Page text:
The law provides certain transactions that are subject of the Value-Added Tax (VAT) as defined and provided for by the National Internal Revenue Code. Included in these transactions are “incidental” ones, which, although not done in the manner as described by the Code, are still subject of the twelve per centum (12%) VAT.
At the outset, the National Internal Revenue Code (NIRC) provides:
Sec. 105. Persons Liable. – Any person who, in the course of trade or business, sells, barters, exchanges, leases goods or properties, render services, and any person who imports goods shall be subject to the value-added tax (VAT) imposed in Sections 106 to 108 of this Code.
The above provision likewise defines “in the course of trade or business” as the regular conduct or pursuit of a commercial or an economic activity, including transactions incidental thereto.”
“Including transactions incidental thereto” is a phrase that makes liability to VAT no less than arguable; a contestable phrase that was tested and resolved in the case of Mindanao II Geothermal Partnerships vs. Commissioner of Internal Revenue (G.R. No. 193301, March 11, 2013).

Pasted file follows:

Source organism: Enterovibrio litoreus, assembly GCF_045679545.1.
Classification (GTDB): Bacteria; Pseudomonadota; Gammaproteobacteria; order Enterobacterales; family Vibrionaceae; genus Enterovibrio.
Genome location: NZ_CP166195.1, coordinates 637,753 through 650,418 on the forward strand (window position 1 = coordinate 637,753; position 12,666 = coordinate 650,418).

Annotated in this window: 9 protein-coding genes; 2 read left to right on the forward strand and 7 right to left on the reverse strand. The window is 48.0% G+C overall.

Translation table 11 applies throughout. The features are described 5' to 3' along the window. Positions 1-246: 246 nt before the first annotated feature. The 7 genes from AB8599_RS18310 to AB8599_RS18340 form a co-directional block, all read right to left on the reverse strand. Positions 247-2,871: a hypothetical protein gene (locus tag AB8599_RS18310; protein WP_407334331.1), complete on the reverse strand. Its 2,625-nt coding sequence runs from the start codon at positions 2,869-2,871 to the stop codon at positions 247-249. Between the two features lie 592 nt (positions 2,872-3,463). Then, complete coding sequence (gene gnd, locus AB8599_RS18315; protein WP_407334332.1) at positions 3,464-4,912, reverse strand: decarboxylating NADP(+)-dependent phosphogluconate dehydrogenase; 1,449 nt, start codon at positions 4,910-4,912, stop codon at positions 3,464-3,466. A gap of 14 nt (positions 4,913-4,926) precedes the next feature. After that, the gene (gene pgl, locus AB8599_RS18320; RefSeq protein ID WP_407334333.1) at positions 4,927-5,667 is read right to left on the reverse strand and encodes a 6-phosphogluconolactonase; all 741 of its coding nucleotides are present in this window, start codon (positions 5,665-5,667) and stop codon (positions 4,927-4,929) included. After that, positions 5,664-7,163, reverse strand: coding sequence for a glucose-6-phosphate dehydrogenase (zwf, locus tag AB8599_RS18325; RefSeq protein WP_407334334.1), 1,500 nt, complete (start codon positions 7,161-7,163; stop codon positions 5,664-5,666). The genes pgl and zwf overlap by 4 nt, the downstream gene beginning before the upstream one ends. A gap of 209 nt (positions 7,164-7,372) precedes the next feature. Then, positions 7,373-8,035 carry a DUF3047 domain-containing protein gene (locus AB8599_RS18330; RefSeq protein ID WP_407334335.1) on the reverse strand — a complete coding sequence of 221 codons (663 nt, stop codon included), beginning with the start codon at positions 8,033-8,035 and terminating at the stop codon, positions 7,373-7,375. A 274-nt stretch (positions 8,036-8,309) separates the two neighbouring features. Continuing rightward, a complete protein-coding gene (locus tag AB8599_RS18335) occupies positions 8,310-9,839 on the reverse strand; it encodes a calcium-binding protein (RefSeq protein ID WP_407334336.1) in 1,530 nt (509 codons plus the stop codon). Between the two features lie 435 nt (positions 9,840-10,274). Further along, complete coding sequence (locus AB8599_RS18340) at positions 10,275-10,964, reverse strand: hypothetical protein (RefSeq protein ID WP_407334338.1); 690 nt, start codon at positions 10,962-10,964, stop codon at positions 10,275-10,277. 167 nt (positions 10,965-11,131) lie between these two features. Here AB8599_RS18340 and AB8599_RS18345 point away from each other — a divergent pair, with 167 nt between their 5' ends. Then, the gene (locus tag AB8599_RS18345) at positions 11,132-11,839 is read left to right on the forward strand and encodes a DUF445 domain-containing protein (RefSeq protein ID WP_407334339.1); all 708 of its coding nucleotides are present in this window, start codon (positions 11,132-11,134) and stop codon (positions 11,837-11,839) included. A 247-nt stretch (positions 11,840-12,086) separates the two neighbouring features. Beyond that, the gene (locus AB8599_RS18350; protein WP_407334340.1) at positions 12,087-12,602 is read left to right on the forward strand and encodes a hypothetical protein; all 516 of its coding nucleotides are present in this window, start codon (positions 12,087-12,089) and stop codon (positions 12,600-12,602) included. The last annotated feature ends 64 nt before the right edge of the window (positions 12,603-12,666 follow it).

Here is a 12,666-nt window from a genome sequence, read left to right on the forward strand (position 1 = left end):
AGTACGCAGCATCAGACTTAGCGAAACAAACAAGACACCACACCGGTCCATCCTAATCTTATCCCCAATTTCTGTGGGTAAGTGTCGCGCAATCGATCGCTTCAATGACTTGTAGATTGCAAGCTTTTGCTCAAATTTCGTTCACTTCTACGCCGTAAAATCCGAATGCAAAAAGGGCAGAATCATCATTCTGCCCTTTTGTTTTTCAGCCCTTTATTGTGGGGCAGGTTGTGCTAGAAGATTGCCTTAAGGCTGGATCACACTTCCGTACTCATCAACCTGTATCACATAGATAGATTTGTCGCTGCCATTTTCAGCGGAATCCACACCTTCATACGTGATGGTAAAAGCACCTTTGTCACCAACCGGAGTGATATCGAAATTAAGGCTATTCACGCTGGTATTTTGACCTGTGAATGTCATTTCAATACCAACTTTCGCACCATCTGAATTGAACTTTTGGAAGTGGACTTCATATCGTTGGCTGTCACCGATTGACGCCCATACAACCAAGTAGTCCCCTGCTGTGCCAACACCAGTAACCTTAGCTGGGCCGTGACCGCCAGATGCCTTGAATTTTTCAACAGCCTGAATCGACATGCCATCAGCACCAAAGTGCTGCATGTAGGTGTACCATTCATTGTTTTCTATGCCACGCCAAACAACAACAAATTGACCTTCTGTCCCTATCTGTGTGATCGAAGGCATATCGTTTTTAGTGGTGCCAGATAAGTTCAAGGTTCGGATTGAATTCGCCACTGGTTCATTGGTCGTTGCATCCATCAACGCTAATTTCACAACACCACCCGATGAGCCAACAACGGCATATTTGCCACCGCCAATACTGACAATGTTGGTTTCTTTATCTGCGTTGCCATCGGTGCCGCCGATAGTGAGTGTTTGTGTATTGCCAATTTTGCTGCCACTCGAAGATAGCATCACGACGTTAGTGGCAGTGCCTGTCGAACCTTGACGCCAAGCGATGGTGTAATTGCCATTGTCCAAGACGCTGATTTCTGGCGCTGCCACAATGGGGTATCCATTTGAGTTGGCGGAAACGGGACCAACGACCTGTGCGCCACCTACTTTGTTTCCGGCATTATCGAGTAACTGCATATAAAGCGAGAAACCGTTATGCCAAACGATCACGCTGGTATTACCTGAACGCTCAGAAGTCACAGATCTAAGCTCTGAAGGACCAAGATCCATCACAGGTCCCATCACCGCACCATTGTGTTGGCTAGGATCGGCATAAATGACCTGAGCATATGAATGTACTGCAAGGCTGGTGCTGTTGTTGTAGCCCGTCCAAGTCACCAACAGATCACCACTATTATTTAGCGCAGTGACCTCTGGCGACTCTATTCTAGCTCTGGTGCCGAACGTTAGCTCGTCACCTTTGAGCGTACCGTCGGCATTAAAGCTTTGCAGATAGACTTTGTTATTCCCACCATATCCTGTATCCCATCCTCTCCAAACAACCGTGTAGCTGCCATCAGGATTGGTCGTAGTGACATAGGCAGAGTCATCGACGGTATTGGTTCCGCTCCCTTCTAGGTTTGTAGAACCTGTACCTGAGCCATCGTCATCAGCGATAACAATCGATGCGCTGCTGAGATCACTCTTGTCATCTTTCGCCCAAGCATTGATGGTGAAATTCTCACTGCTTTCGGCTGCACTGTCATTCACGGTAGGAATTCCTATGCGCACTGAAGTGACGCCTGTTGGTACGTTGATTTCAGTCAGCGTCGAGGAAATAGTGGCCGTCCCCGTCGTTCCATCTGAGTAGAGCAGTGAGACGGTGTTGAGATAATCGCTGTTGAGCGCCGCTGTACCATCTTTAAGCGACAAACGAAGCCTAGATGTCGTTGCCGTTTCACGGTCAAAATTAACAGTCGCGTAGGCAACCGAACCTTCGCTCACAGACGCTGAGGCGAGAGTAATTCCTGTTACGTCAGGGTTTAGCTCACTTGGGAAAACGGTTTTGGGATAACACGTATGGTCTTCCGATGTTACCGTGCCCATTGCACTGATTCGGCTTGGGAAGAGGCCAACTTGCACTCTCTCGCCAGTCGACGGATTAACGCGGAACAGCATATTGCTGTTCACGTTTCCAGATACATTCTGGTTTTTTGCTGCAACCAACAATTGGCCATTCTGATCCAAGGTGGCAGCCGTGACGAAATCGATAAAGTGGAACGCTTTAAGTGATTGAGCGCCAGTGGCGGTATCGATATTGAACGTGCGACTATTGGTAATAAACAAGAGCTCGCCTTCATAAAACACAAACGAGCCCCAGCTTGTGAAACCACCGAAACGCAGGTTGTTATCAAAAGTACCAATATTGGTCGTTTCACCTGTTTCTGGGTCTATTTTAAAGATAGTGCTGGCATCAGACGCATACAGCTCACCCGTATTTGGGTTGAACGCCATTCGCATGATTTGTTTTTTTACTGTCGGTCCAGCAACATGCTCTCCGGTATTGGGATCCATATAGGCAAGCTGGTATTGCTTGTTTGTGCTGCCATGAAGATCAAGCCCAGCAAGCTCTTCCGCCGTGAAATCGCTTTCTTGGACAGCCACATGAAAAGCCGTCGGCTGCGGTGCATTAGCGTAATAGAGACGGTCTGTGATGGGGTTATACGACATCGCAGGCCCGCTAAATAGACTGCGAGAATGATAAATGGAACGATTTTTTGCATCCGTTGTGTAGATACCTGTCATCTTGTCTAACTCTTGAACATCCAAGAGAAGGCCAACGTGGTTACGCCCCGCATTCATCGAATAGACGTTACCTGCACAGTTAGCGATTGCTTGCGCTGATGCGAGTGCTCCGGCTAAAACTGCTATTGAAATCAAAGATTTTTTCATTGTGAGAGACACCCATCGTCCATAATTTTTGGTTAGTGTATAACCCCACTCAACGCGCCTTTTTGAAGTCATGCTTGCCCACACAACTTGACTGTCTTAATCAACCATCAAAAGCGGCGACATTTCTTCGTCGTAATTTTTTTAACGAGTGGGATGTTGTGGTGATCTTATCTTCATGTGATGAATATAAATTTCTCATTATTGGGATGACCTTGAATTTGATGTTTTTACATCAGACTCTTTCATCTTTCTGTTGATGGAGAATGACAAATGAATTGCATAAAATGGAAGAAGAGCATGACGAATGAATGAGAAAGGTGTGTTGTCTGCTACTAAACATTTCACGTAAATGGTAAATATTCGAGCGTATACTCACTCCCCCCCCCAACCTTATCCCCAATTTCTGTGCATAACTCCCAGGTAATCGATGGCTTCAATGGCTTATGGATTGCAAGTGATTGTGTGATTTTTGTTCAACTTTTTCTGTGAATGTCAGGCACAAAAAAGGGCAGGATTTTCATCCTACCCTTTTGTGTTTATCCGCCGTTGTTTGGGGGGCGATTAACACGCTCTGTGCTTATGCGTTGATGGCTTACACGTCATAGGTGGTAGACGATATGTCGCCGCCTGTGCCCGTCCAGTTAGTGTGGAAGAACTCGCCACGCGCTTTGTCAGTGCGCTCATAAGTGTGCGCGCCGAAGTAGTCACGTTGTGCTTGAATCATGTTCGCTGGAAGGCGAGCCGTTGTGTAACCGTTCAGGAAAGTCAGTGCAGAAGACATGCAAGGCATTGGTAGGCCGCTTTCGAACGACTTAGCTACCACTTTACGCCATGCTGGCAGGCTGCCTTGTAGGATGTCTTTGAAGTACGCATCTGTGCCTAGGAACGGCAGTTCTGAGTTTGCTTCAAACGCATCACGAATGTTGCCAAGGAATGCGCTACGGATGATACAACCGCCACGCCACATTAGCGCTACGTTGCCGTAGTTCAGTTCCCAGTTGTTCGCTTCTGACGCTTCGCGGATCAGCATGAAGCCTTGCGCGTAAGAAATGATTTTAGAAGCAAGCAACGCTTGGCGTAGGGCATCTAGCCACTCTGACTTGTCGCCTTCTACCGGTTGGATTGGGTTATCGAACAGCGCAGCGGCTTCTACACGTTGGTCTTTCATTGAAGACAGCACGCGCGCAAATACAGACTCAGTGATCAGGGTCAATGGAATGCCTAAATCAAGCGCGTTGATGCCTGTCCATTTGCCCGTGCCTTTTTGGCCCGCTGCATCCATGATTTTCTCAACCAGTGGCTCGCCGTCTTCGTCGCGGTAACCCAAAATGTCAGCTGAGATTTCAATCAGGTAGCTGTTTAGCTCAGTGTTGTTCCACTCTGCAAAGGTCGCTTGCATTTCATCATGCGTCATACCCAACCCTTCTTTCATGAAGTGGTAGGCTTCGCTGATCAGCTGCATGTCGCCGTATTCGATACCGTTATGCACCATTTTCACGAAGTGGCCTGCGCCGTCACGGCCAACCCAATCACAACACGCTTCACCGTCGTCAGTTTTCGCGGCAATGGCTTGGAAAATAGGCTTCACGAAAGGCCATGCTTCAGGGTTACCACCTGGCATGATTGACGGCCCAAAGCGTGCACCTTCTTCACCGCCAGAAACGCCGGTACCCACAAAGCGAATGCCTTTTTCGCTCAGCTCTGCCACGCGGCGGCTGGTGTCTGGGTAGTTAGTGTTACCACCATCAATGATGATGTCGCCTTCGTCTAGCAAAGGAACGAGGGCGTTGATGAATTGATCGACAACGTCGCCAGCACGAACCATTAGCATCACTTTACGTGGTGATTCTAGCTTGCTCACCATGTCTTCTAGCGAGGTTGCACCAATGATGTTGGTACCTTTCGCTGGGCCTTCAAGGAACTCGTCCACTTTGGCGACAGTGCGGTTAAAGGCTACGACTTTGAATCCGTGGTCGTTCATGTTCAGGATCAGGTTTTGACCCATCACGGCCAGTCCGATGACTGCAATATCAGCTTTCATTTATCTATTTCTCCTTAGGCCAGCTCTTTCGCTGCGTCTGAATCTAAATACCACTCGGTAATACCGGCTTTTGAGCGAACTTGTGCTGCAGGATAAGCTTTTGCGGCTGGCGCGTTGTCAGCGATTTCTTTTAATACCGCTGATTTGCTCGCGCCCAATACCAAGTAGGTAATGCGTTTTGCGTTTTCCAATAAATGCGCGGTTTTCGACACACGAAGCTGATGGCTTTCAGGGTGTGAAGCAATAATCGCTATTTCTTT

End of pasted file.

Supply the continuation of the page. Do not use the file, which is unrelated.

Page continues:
Before we proceed, let’s recall what happened to this case:
Mindanao II Partnership (Mindanao II) is, alongside with its partner Mindanao I, engaged in the sale of generated power from steam, a form of geothermal energy. Under the Electric Power Industry Reform Act of 2000 (EPIRA), such activity shall be considered as among VAT zero-rated sales.
Considering that it has accumulated unutilized creditable input taxes from its only income-generating activity, Mindanao II filed an application for refund and/or issuance of tax credit certificate with the BIR’s Revenue District Office at Kidapawan City on April 13, 2005 for the four quarters of 2003. When these were not acted upon by the Commissioner of Internal Revenue (CIR), Mindanao II filed several petitions covering such refund applications before the Court of Tax Appeals (CTA).
Consequently, the CTA found Mindanao II as entitled to its claims for refund of its creditable input taxes. The court ordered the CIR to refund to Mindanao II the amount of ₱7,703,957.79. However, the it disallowed the amount of ₱18,181.82 from Mindanao II’s sale of a fully depreciated ₱200,000.00 Nissan Patrol as it found that the latter did not include in its VAT declarations the output VAT for such sale.